This morning we woke to the first snow of the season in Northeastern California – rather late this year. The white landscape is beautiful, however, a butterfly might add a little warmth to a chilly day.
The common name for Cercyonis sthenele, Great Basin wood-nymph is probably a misnomer since this brown butterfly is found from southern British Columbia to Baja California and east to Colorado, Wyoming and Arizona. Not all of its range is in the Great Basin, although this specimen was photographed in the Great Basin (Dan Ryan Meadow at Ash Creek in Lassen County CA). The habitat of Great Basin wood-nymphs includes chaparral, oak, sagebrush and juniper woodlands and openings in pine forests.
Great Basin wood-nymphs vary in color and pattern with several recognized subspecies making it often difficult to recognize. Females have two eyespots (black with a white center and yellowish outer ring) of equal size and about equal distant from the outer edge of the wing. In males the lower eyespot is often smaller. The underside of the hind wing is heavily veined with an irregular line separating the outer from inner portions. The spots on the hind wings are variable depending on species.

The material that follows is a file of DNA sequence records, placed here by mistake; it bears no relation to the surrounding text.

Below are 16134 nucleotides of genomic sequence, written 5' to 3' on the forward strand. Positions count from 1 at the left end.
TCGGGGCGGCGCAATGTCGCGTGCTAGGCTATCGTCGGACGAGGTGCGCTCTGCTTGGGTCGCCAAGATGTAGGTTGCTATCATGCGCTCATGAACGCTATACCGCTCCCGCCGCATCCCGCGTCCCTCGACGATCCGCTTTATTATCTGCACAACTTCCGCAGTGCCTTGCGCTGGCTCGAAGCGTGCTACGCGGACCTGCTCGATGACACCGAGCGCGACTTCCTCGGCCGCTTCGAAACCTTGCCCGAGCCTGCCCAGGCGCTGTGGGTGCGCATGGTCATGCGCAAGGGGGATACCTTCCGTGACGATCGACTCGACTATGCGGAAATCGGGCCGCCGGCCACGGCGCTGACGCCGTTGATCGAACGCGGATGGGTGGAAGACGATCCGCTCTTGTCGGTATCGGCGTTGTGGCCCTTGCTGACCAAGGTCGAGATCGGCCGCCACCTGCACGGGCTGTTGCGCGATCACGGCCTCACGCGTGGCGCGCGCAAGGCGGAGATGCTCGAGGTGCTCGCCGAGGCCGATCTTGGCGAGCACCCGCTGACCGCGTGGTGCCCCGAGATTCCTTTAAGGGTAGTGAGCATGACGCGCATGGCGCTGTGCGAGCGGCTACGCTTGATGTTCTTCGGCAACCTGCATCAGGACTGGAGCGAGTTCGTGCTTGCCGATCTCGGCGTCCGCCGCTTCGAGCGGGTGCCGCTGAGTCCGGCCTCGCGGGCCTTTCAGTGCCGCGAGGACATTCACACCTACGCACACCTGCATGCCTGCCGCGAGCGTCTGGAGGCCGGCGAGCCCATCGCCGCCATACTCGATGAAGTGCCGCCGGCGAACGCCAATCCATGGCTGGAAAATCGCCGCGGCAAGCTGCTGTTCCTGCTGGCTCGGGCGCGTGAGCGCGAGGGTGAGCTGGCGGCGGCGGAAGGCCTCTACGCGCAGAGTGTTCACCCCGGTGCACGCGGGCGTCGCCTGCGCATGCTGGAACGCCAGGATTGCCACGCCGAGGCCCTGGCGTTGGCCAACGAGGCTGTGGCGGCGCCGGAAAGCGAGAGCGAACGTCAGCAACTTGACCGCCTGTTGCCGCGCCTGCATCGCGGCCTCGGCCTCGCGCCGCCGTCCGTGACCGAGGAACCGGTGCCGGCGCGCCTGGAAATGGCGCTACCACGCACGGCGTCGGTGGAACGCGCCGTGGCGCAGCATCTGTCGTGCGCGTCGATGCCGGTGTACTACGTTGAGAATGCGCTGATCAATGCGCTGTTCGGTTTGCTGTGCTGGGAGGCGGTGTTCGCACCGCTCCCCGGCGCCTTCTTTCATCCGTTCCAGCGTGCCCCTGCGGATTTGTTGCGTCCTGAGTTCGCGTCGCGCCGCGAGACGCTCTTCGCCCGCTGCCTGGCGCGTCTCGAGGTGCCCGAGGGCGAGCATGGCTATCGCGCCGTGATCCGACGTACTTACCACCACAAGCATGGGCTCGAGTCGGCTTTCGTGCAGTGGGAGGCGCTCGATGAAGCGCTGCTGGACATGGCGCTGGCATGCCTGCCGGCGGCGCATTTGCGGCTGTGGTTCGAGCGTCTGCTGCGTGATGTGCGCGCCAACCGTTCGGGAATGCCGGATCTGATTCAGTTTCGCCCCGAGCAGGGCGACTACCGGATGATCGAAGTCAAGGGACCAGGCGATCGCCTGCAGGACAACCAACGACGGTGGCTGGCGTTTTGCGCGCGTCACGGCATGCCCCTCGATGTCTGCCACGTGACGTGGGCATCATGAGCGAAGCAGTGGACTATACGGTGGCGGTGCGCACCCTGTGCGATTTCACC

Great Basin wood-nymphs caterpillars feed on grasses. Adults feed on flower nectar, especially composites and Eriogonum. Females lay eggs singly on the host grasses. Once hatched, the caterpillars go into hibernation and do not feed until the following spring.
Thinking of these common summer visitors brings a bit of sunshine to a drab, grey day.